Three months after a 15-year, $75 million makeover of Midway Airport concessions was cleared for takeoff on a runway crowded with clouted contractors, Mayor Rahm Emanuel’s administration is finally forging ahead with the next phase of his $323 million airport overhaul.
City Hall has issued a request-for-proposals for a “terminal parking garage expansion” that will give the land-locked Southwest Side airport 1,400 more premium parking spaces.
The ambitious makeover unveiled in 2015 called for Midway’s main parking garage to be expanded sideways to include four additional floors with 1,400 more premium parking spaces. That will allow passengers to avoid time-consuming shuttle buses to remote parking. The new floors also will cover the CTA Orange Line stop, sheltering train riders from the elements.
The request for proposals due back June 27 includes far more detail. There is no cost estimate yet for the garage expansion; city officials will have a better idea once the proposals are in.
The work includes expanding the terminal parking garage over the city access road and CTA Orange Line rail yard; temporary relocation of CTA “kiss and ride” drop-off area; a new exit from Cicero Avenue; a dedicated vehicle lane to the parking facility; a new garage entrance bridge and plaza; and rebuilding the pedestrian walkway connecting the CTA station to the airport.
The project also includes a retrofit of the existing retaining wall; modernizing the terminal parking garage; new parking access and revenue control for the terminal garage and other airport facilities; replacing static and dynamic signs on surrounding roadways and at airport parking facilities; rehabbing the pavement on Kilpatrick Avenue and the exit plaza; and relocating regional bus departures.
Two years ago, Emanuel put a fork in plans to privatize Midway and took the airport’s future into his own hands by confronting Midway’s biggest weaknesses and passenger annoyances: parking, security and concessions.
The mayor took the wraps off what was then a $248 million overhaul that will add parking and concession space — and also expand the security to 27 security lanes, up from 17, to unclog a notorious passenger bottleneck.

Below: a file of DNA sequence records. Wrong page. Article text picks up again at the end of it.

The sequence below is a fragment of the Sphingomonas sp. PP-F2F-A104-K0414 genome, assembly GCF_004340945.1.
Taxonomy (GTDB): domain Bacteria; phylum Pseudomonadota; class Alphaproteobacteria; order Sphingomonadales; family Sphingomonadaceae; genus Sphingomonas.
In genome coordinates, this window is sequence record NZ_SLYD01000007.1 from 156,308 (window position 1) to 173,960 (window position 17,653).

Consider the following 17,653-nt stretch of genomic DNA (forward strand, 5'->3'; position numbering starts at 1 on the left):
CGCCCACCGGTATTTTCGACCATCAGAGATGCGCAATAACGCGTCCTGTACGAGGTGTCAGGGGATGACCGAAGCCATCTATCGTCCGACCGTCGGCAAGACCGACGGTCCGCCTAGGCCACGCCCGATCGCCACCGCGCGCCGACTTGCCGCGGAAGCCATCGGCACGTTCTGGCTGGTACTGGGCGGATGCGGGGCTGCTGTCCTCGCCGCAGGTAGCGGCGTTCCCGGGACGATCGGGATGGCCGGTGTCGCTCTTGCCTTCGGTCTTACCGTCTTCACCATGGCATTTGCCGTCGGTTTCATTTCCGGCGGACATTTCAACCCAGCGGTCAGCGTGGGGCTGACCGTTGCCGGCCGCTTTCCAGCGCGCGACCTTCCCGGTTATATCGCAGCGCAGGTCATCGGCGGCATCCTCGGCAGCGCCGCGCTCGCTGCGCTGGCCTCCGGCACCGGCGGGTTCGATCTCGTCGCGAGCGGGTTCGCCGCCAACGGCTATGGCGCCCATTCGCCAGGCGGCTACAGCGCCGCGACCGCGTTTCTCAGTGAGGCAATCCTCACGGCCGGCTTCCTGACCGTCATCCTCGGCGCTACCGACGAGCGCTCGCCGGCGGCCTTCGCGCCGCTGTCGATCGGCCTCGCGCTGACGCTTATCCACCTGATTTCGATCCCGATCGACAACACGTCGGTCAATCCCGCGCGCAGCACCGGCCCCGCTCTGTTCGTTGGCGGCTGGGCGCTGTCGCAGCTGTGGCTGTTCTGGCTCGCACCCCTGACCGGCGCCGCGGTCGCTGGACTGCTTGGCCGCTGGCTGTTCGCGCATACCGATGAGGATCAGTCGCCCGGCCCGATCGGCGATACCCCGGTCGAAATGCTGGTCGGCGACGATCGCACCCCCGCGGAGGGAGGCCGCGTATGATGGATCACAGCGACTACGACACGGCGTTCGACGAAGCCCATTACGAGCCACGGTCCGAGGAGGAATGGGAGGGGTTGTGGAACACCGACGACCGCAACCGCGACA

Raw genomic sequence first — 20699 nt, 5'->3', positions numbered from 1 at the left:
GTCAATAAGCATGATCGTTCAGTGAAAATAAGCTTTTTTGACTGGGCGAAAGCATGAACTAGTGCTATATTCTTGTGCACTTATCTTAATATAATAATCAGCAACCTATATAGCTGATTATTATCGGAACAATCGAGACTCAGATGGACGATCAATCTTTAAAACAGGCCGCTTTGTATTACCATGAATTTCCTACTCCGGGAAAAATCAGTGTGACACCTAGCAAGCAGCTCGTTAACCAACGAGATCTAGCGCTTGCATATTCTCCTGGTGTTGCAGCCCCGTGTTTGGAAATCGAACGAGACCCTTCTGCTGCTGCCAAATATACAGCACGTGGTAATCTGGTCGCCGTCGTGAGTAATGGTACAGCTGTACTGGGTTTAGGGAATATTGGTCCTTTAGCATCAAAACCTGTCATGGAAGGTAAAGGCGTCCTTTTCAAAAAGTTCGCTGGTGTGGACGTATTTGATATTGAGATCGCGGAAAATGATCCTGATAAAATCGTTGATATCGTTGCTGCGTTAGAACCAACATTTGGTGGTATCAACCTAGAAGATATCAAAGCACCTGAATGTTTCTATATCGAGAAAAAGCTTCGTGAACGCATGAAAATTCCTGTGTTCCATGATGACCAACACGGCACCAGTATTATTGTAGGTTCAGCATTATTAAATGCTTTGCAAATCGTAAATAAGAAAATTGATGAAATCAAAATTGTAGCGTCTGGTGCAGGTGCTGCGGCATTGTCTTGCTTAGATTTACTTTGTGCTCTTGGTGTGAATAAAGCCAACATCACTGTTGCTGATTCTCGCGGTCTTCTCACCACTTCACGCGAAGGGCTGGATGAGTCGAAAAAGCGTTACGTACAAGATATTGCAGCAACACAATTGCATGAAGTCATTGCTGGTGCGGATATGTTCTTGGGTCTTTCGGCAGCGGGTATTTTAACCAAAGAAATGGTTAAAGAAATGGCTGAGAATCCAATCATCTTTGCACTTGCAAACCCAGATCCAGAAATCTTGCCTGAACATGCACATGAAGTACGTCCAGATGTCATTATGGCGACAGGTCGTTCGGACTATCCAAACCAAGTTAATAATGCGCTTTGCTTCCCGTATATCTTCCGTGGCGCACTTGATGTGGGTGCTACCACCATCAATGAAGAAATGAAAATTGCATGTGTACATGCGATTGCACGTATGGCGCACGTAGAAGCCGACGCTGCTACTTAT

The dramatic increase in security checkpoints would be made possible by widening a pedestrian bridge over Cicero Avenue to 300 feet; it’s 60 feet wide now. That will create an 80,000 square foot “security hall” with 20,000 square feet of additional concession space.
The parking garage and security hall contracts were supposed to go out to bid last year with construction to follow. The entire project was expected to be completed by 2020.
That ambitious timetable was pushed back — while the cost ballooned to $323 million — by nearly a year of behind-the-scenes maneuvering on the lucrative concession contract that spawned a demand for a federal investigation.
In February, the logjam was broken. The City Council chose Midway Partnership LLC to invest $75 million to renovate and expand Midway concessions. That space will nearly triple, growing to almost 70,000 square feet from 26,000 square feet now.
Midway Partnership is a joint venture of SSP America Inc., Vantage Airport Group and Hudson Retail LLC. The politically connected Rand family that has operated Midway concessions for years is part of the deal, despite questions about the company’s eligibility as a minority subcontractor.
The concession makeover will be completed in phases to avoid disrupting passenger amenities. It got underway earlier this month when Midway Partnership brought in “21 new food and retail brands and several new amenities” for air travelers.
The addition of Chicago favorites was billed as the “first major upgrade” to Midway concessions in more than 15 years.
Ald. Mike Zalewski (23rd), the chairman of the City Council’s Aviation Committee whose ward includes Midway, could not be reached for comment on the proposed parking garage expansion.
On the day the Midway makeover was announced, Zalewski portrayed the promise of 1,400 close-in parking spaces as a welcome respite, particularly for families traveling with young children.
“This garage is going to allow a lot more people to park right by the terminal and just come in without having to be shuttled over . . . It’s a few blocks away. It’s at 55th and Laramie, compared to right here attached to the terminal,” the alderman said then.
“There’s a lot of people with kids when they’re traveling. You’ve got to get `em in the stroller. Put `em on that shuttle. Bring `em over. Like a rent-a-car situation. Here, they can just walk in.”
Zalewski has said he can’t wait until the security checkpoint nightmare has been put to rest.
“When that bridge first opened, there weren’t as many lanes as there are now, and we didn’t have the relationship with the TSA that we have now. There were six lanes there. And sometimes, three or four TSA security people would decide to go on break … and leave it down to two lanes,” Zalewski has said.
“There have been times when the line has been all the way back to the Orange Line bus station. It was probably every bit of two blocks long. Until we got the TSA situation straightened out, many, many people missed their flights because they were in line too long.”